Sadly, many adolescent girls in our sexualized Western world today find themselves in a tragic predicament. The conditions in our culture of both rampant fatherlessness and sexual promiscuity are incompatible with forming secure and healthy relationships with boys and with establishing stable families for the next generation. A young girl’s sexual development can significantly outpace her neurological and emotional development—the very resources needed to guide her sexual choices.
What he might have added is that gender feminism has always been an avid supporter of fatherlessness.  For at least 40 years now, gender feminism has promoted the notion that women don’t need men at all and certainly not to raise a child.  They’ve told us that the family is the most dangerous place for women and girls.  They’ve told us that, since women can do anything that men can, men are only good as a source of money.  To that end, they’ve turned away from the egalitarian feminist desire to place more of the childcare burden on fathers so mothers can work and earn more, and toward greater transfers of wealth in the guise of “child support” and “spousal support.”  Gender feminists have always opposed shared parenting and any legislation that would reform child support or alimony.

And of course “sex positive” feminism has always encouraged women to behave sexually as much like men as possible.  With the pill readily available and very inexpensive, that take on women’s sexuality found favor with many women and still does.

The problem, as usual with extremist feminism, is that it ignores the biology of the matter.  Feminism generally has always erroneously described male-female relationships as primarily a matter of politics, i.e. a power dynamic.  So it’s no surprise that the 1847 Declaration of Sentiments was a self-consciously political document.  The same has held true through the battles of First Wave feminism for the vote, Second Wave feminism for other rights and opportunities, books like Kate Millett’s Sexual Politics, all the way to today when we’re routinely told by feminists that men are powerful and privileged and women, aren’t.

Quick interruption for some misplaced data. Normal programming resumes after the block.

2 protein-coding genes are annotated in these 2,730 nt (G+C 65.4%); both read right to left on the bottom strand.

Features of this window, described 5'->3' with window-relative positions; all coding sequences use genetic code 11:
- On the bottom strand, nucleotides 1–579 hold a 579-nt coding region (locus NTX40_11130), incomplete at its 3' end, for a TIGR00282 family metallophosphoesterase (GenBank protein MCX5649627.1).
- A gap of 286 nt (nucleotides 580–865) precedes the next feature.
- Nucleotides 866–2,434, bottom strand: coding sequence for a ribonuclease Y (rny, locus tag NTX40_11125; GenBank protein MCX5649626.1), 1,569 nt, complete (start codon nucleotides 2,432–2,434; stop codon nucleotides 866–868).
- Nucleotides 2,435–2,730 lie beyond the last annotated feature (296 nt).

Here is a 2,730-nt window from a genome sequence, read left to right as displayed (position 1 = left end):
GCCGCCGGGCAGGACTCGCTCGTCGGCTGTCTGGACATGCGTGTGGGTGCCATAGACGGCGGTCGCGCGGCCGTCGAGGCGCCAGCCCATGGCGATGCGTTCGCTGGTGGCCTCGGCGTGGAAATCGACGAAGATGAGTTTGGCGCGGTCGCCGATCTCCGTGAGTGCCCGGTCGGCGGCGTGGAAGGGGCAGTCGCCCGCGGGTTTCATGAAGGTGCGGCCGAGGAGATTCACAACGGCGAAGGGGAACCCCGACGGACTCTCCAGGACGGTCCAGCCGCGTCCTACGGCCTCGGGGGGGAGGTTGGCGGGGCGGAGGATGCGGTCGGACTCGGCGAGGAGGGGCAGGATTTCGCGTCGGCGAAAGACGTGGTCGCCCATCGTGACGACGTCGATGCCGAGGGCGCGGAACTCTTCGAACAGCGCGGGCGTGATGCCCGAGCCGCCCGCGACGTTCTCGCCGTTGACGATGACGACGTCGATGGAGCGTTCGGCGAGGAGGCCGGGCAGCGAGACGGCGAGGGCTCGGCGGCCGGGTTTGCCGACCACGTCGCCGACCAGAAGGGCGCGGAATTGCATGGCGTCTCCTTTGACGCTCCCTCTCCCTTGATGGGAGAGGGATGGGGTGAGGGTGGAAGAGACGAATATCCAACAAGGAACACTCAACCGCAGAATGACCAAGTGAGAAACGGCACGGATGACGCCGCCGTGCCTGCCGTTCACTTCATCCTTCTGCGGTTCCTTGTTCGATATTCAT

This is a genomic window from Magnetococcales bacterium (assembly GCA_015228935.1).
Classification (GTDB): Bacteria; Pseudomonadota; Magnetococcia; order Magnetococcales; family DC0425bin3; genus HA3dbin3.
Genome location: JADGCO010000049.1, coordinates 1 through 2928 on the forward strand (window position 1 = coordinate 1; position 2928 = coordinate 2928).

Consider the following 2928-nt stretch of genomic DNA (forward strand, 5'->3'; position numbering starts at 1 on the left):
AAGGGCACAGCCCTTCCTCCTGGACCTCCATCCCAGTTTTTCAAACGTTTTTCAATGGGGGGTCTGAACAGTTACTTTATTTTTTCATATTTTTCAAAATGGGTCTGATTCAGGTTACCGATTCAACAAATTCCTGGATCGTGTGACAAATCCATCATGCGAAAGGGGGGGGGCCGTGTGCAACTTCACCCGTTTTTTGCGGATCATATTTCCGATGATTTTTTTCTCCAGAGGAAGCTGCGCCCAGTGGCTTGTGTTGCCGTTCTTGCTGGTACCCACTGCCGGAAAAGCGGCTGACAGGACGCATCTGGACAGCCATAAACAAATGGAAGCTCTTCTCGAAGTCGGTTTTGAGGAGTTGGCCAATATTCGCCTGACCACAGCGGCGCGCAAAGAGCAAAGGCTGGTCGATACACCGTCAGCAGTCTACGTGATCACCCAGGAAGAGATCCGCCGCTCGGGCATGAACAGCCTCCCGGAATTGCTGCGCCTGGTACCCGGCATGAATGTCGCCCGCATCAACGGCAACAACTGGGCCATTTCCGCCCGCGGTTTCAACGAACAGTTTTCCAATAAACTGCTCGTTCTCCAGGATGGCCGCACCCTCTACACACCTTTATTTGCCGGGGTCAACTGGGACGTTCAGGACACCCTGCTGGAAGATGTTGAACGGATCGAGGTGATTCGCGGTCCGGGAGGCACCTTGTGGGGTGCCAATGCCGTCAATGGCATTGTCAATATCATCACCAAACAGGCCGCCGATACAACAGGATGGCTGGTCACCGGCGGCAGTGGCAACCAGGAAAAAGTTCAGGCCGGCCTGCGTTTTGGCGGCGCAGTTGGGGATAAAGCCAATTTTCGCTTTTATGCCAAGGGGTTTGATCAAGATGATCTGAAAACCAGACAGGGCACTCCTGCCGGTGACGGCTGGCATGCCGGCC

The reality is that male-female relationships are now and always have been far more a matter of biology than anything else.  Women were once girls and, until very recently, girls had fathers present in their lives.  They formed attachments to them that were purely a matter of biochemistry and their fathers did likewise.  As Rarick says, that early connection predicts how a girl will act toward men when she’s an adult and much, much more.  The irony for feminists being that, when a girl has a strong attachment to a present father, she’s much more likely than girls without that attachment to grow into a strong, healthy woman, i.e. the type of woman feminists claim they desire.  The feminist attack on fathers, men and the family tends strongly to produce women who form dysfunctional relationships with men, or none at all.

Gender feminists don’t like it, but they ignore biology at their peril.  For far too long we’ve pretended that the feminist narrative of male-female relationships deserves respect.  It doesn’t.  It deserves the ash can.  Sensible scientists like Rarick, Nielsen and countless others point us in the right direction, but they can’t make us go there.

Only we can do that.